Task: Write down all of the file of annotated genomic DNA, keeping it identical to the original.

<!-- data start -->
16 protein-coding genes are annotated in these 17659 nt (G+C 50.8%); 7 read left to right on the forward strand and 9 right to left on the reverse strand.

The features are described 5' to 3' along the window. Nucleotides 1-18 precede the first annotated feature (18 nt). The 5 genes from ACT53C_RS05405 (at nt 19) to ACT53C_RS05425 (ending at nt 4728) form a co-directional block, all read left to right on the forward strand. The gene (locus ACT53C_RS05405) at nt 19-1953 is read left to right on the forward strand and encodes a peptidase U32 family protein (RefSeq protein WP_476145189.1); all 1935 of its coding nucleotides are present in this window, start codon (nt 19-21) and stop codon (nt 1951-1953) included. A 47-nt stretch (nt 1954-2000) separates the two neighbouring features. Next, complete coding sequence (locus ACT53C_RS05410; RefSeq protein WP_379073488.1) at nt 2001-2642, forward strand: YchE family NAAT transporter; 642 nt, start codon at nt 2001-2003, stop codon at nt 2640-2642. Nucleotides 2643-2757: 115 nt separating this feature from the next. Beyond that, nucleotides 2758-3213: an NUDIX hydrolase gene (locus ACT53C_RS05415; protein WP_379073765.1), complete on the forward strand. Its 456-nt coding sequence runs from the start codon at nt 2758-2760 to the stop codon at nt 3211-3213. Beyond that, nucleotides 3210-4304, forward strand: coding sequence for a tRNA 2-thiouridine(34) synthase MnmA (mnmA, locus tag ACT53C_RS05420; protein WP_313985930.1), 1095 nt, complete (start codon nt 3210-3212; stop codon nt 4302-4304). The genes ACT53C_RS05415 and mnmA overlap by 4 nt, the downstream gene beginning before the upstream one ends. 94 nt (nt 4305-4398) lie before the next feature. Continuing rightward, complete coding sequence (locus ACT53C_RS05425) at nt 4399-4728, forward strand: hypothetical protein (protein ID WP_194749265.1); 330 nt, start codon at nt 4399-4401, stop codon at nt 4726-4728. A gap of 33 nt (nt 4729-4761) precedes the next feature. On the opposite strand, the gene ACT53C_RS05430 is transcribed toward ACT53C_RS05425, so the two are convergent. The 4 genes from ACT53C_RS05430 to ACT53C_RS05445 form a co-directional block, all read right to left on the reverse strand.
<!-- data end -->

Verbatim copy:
16 protein-coding genes are annotated in these 17659 nt (G+C 50.8%); 7 read left to right on the forward strand and 9 right to left on the reverse strand.

The features are described 5' to 3' along the window. Nucleotides 1-18 precede the first annotated feature (18 nt). The 5 genes from ACT53C_RS05405 (at nt 19) to ACT53C_RS05425 (ending at nt 4728) form a co-directional block, all read left to right on the forward strand. The gene (locus ACT53C_RS05405) at nt 19-1953 is read left to right on the forward strand and encodes a peptidase U32 family protein (RefSeq protein WP_476145189.1); all 1935 of its coding nucleotides are present in this window, start codon (nt 19-21) and stop codon (nt 1951-1953) included. A 47-nt stretch (nt 1954-2000) separates the two neighbouring features. Next, complete coding sequence (locus ACT53C_RS05410; RefSeq protein WP_379073488.1) at nt 2001-2642, forward strand: YchE family NAAT transporter; 642 nt, start codon at nt 2001-2003, stop codon at nt 2640-2642. Nucleotides 2643-2757: 115 nt separating this feature from the next. Beyond that, nucleotides 2758-3213: an NUDIX hydrolase gene (locus ACT53C_RS05415; protein WP_379073765.1), complete on the forward strand. Its 456-nt coding sequence runs from the start codon at nt 2758-2760 to the stop codon at nt 3211-3213. Beyond that, nucleotides 3210-4304, forward strand: coding sequence for a tRNA 2-thiouridine(34) synthase MnmA (mnmA, locus tag ACT53C_RS05420; protein WP_313985930.1), 1095 nt, complete (start codon nt 3210-3212; stop codon nt 4302-4304). The genes ACT53C_RS05415 and mnmA overlap by 4 nt, the downstream gene beginning before the upstream one ends. 94 nt (nt 4305-4398) lie before the next feature. Continuing rightward, complete coding sequence (locus ACT53C_RS05425) at nt 4399-4728, forward strand: hypothetical protein (protein ID WP_194749265.1); 330 nt, start codon at nt 4399-4401, stop codon at nt 4726-4728. A gap of 33 nt (nt 4729-4761) precedes the next feature. On the opposite strand, the gene ACT53C_RS05430 is transcribed toward ACT53C_RS05425, so the two are convergent. The 4 genes from ACT53C_RS05430 to ACT53C_RS05445 form a co-directional block, all read right to left on the reverse strand.